nakagami: Nakagami Regression Family Function

Description Usage Arguments Details Value Note Author(s) References See Also Examples

View source: R/family.univariate.R

Description

Estimation of the two parameters of the Nakagami distribution by maximum likelihood estimation.

Usage

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nakagami(lscale = "loglink", lshape = "loglink", iscale = 1, ishape = NULL,
         nowarning = FALSE)

Arguments

nowarning

Logical. Suppress a warning?

lscale, lshape

Parameter link functions applied to the scale and shape parameters. Log links ensure they are positive. See Links for more choices and information.

iscale, ishape

Optional initial values for the shape and scale parameters. For ishape, a NULL value means it is obtained in the initialize slot based on the value of iscale. For iscale, assigning a NULL means a value is obtained in the initialize slot, however, setting another numerical value is recommended if convergence fails or is too slow.

Details

The Nakagami distribution, which is useful for modelling wireless systems such as radio links, can be written

2 * (shape/scale)^shape * y^(2*shape-1) * exp(-shape*y^2/scale) / gamma(shape)

for y > 0, shape > 0, scale > 0. The mean of Y is sqrt(scale/shape) * gamma(shape+0.5) / gamma(shape) and these are returned as the fitted values. By default, the linear/additive predictors are eta1=log(scale) and eta2=log(shape). Fisher scoring is implemented.

Value

An object of class "vglmff" (see vglmff-class). The object is used by modelling functions such as vglm, and vgam.

Note

The Nakagami distribution is also known as the Nakagami-m distribution, where m=shape here. Special cases: m=0.5 is a one-sided Gaussian distribution and m=1 is a Rayleigh distribution. The second moment is E(Y^2)=m.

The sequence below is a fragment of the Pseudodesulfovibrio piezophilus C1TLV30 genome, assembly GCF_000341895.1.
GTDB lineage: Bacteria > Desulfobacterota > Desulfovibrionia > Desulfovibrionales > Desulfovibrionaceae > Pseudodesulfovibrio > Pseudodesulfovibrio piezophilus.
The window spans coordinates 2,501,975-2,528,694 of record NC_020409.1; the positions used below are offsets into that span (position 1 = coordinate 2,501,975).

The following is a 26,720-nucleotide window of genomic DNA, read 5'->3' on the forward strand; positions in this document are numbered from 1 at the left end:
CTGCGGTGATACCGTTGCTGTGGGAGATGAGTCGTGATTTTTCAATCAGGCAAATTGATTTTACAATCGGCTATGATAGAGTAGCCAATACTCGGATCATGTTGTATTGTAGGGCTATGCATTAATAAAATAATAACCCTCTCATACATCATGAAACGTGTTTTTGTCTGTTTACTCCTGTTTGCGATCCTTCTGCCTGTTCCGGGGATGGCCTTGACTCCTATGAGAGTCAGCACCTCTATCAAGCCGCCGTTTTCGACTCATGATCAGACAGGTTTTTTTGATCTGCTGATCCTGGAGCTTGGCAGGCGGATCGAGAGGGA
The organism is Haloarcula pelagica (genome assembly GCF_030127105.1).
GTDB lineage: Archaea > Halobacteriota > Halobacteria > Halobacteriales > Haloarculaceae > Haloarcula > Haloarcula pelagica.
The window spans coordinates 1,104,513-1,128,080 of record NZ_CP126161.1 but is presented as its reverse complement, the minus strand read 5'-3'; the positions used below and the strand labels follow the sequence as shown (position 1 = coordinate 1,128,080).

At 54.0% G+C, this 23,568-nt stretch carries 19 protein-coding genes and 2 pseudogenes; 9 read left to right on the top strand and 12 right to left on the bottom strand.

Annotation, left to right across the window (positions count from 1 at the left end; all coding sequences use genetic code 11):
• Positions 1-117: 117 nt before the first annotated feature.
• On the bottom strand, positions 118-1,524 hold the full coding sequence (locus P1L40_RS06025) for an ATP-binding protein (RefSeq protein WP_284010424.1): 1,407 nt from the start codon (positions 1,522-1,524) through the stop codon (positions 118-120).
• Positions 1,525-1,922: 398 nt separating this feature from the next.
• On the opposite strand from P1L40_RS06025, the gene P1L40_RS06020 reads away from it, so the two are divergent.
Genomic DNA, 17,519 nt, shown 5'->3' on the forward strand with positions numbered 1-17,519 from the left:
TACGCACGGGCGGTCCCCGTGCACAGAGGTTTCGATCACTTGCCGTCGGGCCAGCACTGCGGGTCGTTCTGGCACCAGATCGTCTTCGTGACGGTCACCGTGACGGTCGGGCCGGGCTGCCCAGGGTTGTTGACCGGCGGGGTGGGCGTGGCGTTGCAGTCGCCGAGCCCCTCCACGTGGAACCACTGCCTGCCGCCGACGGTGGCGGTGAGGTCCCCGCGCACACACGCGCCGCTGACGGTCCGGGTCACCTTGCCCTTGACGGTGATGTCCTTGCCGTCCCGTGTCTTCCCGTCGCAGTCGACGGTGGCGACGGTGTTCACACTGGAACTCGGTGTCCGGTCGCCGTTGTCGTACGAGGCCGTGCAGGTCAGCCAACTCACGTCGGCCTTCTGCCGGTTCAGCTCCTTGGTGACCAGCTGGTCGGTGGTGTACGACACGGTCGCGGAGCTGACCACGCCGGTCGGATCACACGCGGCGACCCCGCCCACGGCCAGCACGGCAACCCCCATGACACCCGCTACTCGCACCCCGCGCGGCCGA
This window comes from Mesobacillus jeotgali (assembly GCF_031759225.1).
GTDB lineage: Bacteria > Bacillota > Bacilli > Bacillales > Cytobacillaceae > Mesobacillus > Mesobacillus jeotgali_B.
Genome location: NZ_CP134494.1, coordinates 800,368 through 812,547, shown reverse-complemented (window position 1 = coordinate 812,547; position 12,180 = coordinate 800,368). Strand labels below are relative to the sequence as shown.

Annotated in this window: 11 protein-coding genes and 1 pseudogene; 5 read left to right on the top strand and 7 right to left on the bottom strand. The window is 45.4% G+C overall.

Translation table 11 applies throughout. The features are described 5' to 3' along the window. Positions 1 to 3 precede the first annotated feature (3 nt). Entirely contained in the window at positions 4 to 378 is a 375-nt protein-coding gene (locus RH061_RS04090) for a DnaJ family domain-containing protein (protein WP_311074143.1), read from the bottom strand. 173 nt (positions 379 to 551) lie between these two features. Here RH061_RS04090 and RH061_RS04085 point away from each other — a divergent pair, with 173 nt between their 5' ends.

If Y has a Nakagami distribution with parameters shape and scale then Y^2 has a gamma distribution with shape parameter shape and scale parameter scale/shape.

Author(s)

T. W. Yee

References

Nakagami, M. (1960). The m-distribution: a general formula of intensity distribution of rapid fading, pp.3–36 in: Statistical Methods in Radio Wave Propagation. W. C. Hoffman, Ed., New York: Pergamon.

See Also

rnaka, gamma2, rayleigh.

Examples

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nn <- 1000; shape <- exp(0); Scale <- exp(1)
ndata <- data.frame(y1 = sqrt(rgamma(nn, shape = shape, scale = Scale/shape)))
nfit <- vglm(y1 ~ 1, nakagami, data = ndata, trace = TRUE, crit = "coef")
ndata <- transform(ndata, y2 = rnaka(nn, scale = Scale, shape = shape))
nfit <- vglm(y2 ~ 1, nakagami(iscale = 3), data = ndata, trace = TRUE)
head(fitted(nfit))
with(ndata, mean(y2))
coef(nfit, matrix = TRUE)
(Cfit <- Coef(nfit))
## Not run:  sy <- with(ndata, sort(y2))
hist(with(ndata, y2), prob = TRUE, main = "", xlab = "y", ylim = c(0, 0.6),
     col = "lightblue")
lines(dnaka(sy, scale = Cfit["scale"], shape = Cfit["shape"]) ~ sy,
      data = ndata, col = "orange") 
## End(Not run)

VGAM documentation built on Jan. 16, 2021, 5:21 p.m.